The top three news stories of the week, as chosen by our resident students. This week’s top stories are micromachine infection fighters, erasing fear and treating peanut allergies.
By Brooke Lumicisi.
The rise of the micromachines
A group of nanoengineers at the University of California San Diego have developed a sophisticated micromotor system to treat ulcers created by a bacterial infection in the stomach.
It was in 2005 that the Nobel Prize was awarded to Dr’s Marshal and Warren for their discovery that stomach ulcers were caused by a bacterial infection of Helicobacter pylori. Since then doctors have been treating stomach ulcers with antibiotics. However, in order to do so the patients must take additional drugs known as proton pump inhibitors to suppress gastric acid production which can damage the antibiotics before they are able to do their work. These inhibitors can cause nasty side effects if taken in high doses or for long periods. This led the group from UC San Diego led by Professors Wang and Zhang to investigate alternative methods of delivering the antibiotics and modulating the stomach environment.
The mini machines were given to mice with Helicobacter pylori infections. These little vehicles are carrying a cargo of antibiotic covered by a layer of another protein that helps it bind to the stomach wall. The cargo is carried by a micromotor which uses the stomach’s own acid to generate a stream of microbubbles, propelling the complex around the stomach, reducing the acidity as it goes. Once the pH (the measure of acidity) has reached optimal levels the motor releases the antibiotic to go to work on the bacteria.
The micromotor method was found to be at least as good at treating the infection as the dual antibiotic/proton pump method, and the stomach acidity returned to normal within 24 hours.
A research group from the University of California has used optogenetics to weaken connections between specific neurons in mice and eradicate fear of a particular noise.
Woong Bin Kim and Jun-Heyeong Cho conditioned the mice to be fearful of a high pitched noise by shocking the mice after playing the noise. They then examined the areas in the brain that were activated when the noise was played, compared to a control noise where no shock was given. After determining the neural connections activated by the noise associated with the shocks, they saw that the connections between these neurons actually diminished if they played the noise repeatedly over time without giving the shocks, a process known as fear extinction. Fear extinction is the basis of ‘exposure therapy’ carried out on humans. However, with exposure therapy the fear returns after a period of time. Dr Cho says this is because the connections between the neurons controlling the initial fear are not completely abolished.
In this study, the team used optogenetics to clear the connections between the fear associated neurons. In this study the researchers used a virus to introduce genes into particular neurons in the mice. These neurons were then able to produce proteins that responded to light in predictable ways, allowing the researchers to control the activity of neurons. When the neurons were exposed to low frequency light the connections between the neurons is weakened, completely eradicating the fear memory.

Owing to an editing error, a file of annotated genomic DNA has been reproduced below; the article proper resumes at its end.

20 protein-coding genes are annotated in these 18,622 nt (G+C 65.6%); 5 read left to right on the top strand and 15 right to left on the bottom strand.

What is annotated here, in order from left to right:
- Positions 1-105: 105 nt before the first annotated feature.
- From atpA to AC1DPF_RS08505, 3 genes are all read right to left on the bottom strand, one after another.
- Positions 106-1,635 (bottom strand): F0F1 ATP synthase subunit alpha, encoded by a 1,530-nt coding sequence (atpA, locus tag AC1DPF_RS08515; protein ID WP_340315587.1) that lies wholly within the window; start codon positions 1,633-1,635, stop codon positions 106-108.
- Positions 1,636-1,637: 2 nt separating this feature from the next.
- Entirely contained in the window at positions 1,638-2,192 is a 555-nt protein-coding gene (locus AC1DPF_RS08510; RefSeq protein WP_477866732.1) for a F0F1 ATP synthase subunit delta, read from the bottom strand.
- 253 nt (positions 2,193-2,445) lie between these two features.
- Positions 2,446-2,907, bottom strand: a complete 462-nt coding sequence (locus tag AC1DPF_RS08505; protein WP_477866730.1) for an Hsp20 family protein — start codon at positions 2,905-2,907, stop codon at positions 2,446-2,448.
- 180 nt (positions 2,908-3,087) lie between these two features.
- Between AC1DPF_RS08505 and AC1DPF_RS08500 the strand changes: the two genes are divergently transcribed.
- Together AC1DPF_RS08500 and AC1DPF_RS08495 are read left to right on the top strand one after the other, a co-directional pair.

This is early research, and we are nowhere near inducing optogenetic changes in humans, or being able to erase memories ‘Eternal sunshine of the spotless mind’ style. But it does give us more information about the biology of fear and ways to modulate those pathways. Research such as this will one day hopefully lead us to effective treatment of conditions such as post-traumatic stress disorder.
A hard nut to crack
The joy of discovering cake in the office can quickly turn to disappointment for some after discovering two little words ‘contains nuts’. For some, especially children, this can be very serious. But the tide could be turning and for a proportion of people with nut allergies there could be a solution.
In 2015 a group of researchers from Murdoch University treated a small group (56) of children with an oral probiotic containing a peanut protein in an attempt to develop resistance to the peanut protein, a method call oral immunotherapy. This month the same researchers have published the result of a 4 year follow up. They have shown that 4 years after completion of the therapy 16 of the 24 previously allergic participants in this small trial were eating peanuts without adverse reactions. This study is the first demonstration of such prolonged sustained unresponsiveness with any form of peanut oral immunotherapy. Amazingly, a group of the follow up patients were asked to stop ingesting peanuts for 8 weeks to test the effect of infrequent exposure. After again ingesting peanut proteins, 7 of the 12 participants were still unresponsive to the peanut protein.
This is a small sample set, and hopefully the researchers will see the same level of success in a larger study.